A/N: Here we are. Our grand journey comes to an end. Thank you for sticking around.

The ride to the next motel was all a haze.

Sam remembered escaping Marcia's, running to the Impala and waiting for Dean's return. He'd clutched at his knees and thought as many happy things as he could before Dean knocked on his window, scaring him back into reality. "Gonna leave now, Sammy," Dean had said, "I'm back and we're leaving the town."

"So fucking scared, Dean." Sam was having trouble breathing as he told this truth. He felt as if Fear had taken residence in his chest, sitting on it like a heavy weight and pulling at his bones. "Scared."

Dean had nodded at this like it was to be expected. Sam assumed his brother went around the front of the car (Sam's eyes were closed, now; Fear demanded it), because in no time at all, the driver's side door was opening and strong hands started to rub at Sam's shoulders.

"No more being scared, okay?" Dean whispered, soothing. "Your big brother's here now."

Sam could keep the tears back at hearing that, as it was true. Dean was here. Dean had saved Sam when Sam was on the brink of madness and the debt was nearly un-repayable. He knew the action was childish, but Sam couldn't help leaning into his brother's arms and sobbing. His brother radiated comfort like a human furnace, and Sam just wanted to soak up the heat.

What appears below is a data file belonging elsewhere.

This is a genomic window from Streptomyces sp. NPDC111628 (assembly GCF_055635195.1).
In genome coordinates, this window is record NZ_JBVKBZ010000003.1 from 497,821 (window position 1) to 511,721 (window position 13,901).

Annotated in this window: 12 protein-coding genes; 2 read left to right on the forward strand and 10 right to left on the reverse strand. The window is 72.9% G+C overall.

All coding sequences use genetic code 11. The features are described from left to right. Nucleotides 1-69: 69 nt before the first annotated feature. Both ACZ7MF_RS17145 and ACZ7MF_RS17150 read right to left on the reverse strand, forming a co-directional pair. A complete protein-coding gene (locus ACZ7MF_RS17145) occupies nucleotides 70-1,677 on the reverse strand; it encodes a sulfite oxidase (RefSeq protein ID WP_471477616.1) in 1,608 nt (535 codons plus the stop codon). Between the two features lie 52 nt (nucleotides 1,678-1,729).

They had stayed like that for awhile – Sam unable to believe the nightmare had truly passed, Dean mumbling nonsensical things to keep Sam from bawling – until Sam's stomach rumbled.

"That was a loud rumble," Dean remarked. "You hungry, dude?"

Eyes sticky with dried tears and salt, Sam looked up at his big brother – his protector – with a hopeful look. He was hungry. He was hungrier than he'd been in ages, as he couldn't remember the last time he'd eaten. Marcia had offered him nothing but vegetables and some Ritz crackers with expired peanut butter. And as much as Sam approved of vegetables (because he very much did), he hadn't had much in the way of an appetite at the time. All of this translated into Sam feeling extremely parched and in want of food.

"I'd like some food, Dean," he confirmed.

That was all it took: Dean pursed his lips in a resolute way and backed out of the parking lot. Sam supposed he should point out that they had food in the trunk, but he was enjoying basking in his brother's care. He'd let Dean decide what was best.